Skara Brae is exceptional. The eight houses there form Europe’s most complete Neolithic village. The domestic houses were occupied 5,000 years ago from 3180 BC to 2500 BC and have stone doorways, beds, furniture and hearths. The people there kept cattle and sheep, farmed barley, ate fish and shellfish and made beautiful tools and pottery. Orkney is justifiable proud of its incredible heritage. Skara Brea is also the earliest known evidence for the human flea in Europe. That’s something you won’t find in the guidebooks.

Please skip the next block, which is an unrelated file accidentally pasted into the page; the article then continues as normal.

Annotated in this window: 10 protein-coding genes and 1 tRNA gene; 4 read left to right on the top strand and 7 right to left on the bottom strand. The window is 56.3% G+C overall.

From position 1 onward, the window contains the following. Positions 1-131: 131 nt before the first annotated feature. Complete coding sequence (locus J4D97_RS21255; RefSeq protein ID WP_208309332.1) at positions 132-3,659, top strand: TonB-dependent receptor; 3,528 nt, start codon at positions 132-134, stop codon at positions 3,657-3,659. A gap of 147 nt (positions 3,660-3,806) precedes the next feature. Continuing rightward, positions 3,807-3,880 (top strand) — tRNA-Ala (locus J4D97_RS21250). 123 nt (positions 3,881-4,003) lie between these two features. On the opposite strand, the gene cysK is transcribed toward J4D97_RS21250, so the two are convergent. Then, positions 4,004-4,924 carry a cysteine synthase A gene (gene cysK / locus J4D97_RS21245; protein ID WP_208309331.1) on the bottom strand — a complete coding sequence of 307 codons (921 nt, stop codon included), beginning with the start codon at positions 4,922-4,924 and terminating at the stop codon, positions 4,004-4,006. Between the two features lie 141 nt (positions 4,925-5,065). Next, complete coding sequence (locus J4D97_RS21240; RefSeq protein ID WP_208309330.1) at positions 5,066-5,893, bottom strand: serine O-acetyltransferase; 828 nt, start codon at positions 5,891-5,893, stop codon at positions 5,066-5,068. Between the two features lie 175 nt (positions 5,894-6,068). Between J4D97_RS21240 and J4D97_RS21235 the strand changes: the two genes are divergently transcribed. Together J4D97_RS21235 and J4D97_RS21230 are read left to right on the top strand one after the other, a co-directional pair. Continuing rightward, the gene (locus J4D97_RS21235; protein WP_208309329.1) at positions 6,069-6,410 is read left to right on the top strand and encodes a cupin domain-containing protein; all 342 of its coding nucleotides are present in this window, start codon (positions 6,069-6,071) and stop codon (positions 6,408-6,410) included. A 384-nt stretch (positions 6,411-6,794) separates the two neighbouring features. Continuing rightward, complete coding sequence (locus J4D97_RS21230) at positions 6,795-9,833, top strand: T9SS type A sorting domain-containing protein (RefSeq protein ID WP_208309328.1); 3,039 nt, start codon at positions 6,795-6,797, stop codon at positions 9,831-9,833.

Viewed from above on Tommy’s light aircraft it’s possible to see the full setting of these incredible houses.
Stunning though it is, referring to it as the ‘Scottish Pompeii’, however, may be like referring to Torquay as ‘The English Riviera’. It sounds fine until you’ve been to the real thing. I think I’ll just have to go to Pompeii to find out. I think, in Skara Brea’s case, it might just be true.